Small, “invisible” words appear in a similar pattern across most stories, no matter the length or format, according to new research.
When telling a story, these common words—a, the, it—are used in certain ways and at certain moments.
“We all have an intuitive sense of what defines a story. Until now, no one has been able to objectively see or measure a story’s components,” says coauthor Jamie Pennebaker, a psychology researcher at the University of Texas at Austin.
In a computer analysis of nearly 40,000 fictional narratives, including novels and movie dialogues, the researchers tracked authors’ use of pronouns (she, they), articles (a, the), and other short words, unveiling a consistent “narrative curve:”
- Staging: Stories begin with a lot of prepositions and articles like “a” and “the.” For example, “The house was next to the lake, below a cliff.” These words help authors set the scene and convey the most basic information the audience needs to understand concepts and relationships throughout the story.
- Plot progression: Once the stage is set, authors incorporate more and more interactional language, including auxiliary verbs, adverbs, and pronouns. For example, “the house” becomes “her home” or “it.”
- Cognitive tension: As a story progresses toward its climax, cognitive-processing words rise—action-type words, such as “think,” “believe,” “understand,” and “cause,” that reflect a person’s thought process while working through a conflict.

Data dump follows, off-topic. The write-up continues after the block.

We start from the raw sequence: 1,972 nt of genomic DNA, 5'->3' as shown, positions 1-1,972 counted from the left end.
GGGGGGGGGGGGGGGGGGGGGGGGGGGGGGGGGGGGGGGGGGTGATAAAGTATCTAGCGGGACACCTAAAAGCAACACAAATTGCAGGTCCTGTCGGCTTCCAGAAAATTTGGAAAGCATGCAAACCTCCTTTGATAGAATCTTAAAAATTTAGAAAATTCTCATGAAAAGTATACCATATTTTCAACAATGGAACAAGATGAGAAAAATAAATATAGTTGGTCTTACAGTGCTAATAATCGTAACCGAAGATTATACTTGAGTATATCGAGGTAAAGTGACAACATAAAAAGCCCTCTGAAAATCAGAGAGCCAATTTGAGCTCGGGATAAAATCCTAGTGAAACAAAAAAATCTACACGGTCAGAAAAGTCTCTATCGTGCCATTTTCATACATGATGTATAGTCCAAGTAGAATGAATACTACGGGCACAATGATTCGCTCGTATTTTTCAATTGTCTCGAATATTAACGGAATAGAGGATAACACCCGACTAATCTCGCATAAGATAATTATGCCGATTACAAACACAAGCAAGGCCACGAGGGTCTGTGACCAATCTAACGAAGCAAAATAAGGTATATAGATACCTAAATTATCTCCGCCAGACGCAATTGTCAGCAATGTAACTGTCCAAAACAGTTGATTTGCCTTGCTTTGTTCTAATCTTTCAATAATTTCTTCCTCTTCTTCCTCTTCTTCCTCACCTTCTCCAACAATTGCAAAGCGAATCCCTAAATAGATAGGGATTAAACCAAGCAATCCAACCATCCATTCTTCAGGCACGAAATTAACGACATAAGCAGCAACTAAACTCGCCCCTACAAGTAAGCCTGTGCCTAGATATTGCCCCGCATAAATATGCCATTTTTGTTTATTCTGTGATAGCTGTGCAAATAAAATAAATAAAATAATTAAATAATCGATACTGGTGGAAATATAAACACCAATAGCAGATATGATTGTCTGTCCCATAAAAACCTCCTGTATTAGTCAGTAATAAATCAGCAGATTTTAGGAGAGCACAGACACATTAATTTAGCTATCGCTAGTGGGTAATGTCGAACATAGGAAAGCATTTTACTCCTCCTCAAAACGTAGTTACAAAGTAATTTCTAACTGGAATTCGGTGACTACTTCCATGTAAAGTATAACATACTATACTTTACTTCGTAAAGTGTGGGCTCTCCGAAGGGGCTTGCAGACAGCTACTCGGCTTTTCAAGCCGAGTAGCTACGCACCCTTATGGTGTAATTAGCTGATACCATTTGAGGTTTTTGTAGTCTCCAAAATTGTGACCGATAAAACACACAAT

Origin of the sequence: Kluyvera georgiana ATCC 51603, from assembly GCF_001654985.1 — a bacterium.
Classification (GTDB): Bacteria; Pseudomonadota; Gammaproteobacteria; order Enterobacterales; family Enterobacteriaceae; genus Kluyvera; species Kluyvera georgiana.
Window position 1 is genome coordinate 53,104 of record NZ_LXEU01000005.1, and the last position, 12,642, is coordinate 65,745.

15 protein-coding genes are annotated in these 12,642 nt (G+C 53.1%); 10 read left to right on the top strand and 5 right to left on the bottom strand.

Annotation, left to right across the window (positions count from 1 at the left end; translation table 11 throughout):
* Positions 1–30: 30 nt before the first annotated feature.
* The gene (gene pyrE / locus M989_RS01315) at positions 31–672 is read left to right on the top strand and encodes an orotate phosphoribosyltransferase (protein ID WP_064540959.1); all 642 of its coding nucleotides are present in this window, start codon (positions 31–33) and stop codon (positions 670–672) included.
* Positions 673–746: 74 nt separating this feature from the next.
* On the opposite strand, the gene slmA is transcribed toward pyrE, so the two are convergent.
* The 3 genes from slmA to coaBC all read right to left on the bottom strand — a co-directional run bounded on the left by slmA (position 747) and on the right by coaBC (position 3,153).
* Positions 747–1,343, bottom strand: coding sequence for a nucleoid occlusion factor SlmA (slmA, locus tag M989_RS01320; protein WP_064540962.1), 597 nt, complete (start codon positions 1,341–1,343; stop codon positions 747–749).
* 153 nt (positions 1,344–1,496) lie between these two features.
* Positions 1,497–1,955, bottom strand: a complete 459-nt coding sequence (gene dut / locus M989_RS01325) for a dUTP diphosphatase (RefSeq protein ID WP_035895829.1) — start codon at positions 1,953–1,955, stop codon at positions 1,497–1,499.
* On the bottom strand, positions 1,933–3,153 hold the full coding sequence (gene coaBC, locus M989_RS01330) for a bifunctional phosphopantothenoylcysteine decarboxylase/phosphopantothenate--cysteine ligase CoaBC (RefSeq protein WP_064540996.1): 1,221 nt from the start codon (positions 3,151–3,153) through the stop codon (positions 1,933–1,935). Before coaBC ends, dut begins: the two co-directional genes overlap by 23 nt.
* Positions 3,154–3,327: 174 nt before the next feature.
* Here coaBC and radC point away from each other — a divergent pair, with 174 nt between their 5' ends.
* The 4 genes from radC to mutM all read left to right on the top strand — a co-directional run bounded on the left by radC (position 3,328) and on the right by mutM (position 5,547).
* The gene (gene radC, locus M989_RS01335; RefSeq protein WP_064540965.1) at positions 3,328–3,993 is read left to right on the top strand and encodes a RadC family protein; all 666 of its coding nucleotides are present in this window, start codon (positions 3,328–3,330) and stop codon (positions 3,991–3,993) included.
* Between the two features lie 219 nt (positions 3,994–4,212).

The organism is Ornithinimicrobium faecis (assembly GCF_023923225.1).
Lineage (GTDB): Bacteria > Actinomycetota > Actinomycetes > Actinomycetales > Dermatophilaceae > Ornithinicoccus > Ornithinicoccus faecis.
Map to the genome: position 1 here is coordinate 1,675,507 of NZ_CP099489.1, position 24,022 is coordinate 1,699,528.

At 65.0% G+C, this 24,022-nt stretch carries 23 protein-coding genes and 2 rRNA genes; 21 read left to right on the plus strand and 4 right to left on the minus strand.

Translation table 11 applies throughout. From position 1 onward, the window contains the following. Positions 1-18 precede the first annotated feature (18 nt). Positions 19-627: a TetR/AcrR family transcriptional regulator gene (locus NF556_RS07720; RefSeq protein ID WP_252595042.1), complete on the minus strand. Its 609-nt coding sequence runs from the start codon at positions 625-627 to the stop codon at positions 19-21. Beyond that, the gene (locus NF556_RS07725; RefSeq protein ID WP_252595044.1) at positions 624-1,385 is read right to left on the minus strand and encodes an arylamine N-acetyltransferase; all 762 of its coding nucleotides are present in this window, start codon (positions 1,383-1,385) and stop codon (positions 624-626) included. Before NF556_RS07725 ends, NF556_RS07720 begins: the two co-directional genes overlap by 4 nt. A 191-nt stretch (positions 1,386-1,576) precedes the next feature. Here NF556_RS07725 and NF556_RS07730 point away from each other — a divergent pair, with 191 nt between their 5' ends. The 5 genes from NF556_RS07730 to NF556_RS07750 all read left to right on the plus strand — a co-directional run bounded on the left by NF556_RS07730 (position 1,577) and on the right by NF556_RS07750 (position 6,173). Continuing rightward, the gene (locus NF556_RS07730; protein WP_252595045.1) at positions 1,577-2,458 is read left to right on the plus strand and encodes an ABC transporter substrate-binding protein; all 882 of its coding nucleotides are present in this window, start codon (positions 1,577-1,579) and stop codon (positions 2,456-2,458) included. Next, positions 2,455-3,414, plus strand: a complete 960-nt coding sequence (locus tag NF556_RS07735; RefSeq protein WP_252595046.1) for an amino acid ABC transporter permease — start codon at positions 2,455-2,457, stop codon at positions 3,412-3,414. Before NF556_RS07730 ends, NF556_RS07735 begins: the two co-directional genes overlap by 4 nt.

This combined linguistic pattern in stories may reflect how humans optimally process information, the researchers say. Prior studies have shown that young children can easily assign names to people and things; ascribing action, however, proves more difficult.
“If we want to connect with an audience, we have to appreciate what information they need, but don’t yet have,” says lead author Ryan Boyd, an assistant professor of behavioral analytics at Lancaster University.
“At the most fundamental level, humans need a flood of ‘logic language’ at the beginning of a story to make sense of it, followed by a rising stream of ‘action’ information to convey the actual plot of the story.”
The research team compared the established fictional story structure to more than 30,000 factual texts, including 28,664 New York Times articles, 2,226 TED Talks, and 1,580 Supreme Court opinions. Though many shared striking similarities, each genre had unique structures that reflected the different relationships between the authors and their audiences.
“Take TED Talks, for example. They mostly show the same pattern, except at the end where the cognitive tension aspect of stories continues to climb with words like ‘think’ or ‘because,'” says coauthor Kate Blackburn, a postdoctoral research fellow.
“This makes perfect sense. The goal of the TED Talk is to inspire, and leave the audience questioning what they have just heard from the speaker. In this sense, we seem to be able to tap into the structure of other forms of storytelling, as if we can identify that story’s fingerprint.”
More details on the team’s analysis are available at The Arc of Narrative website.
Source: UT Austin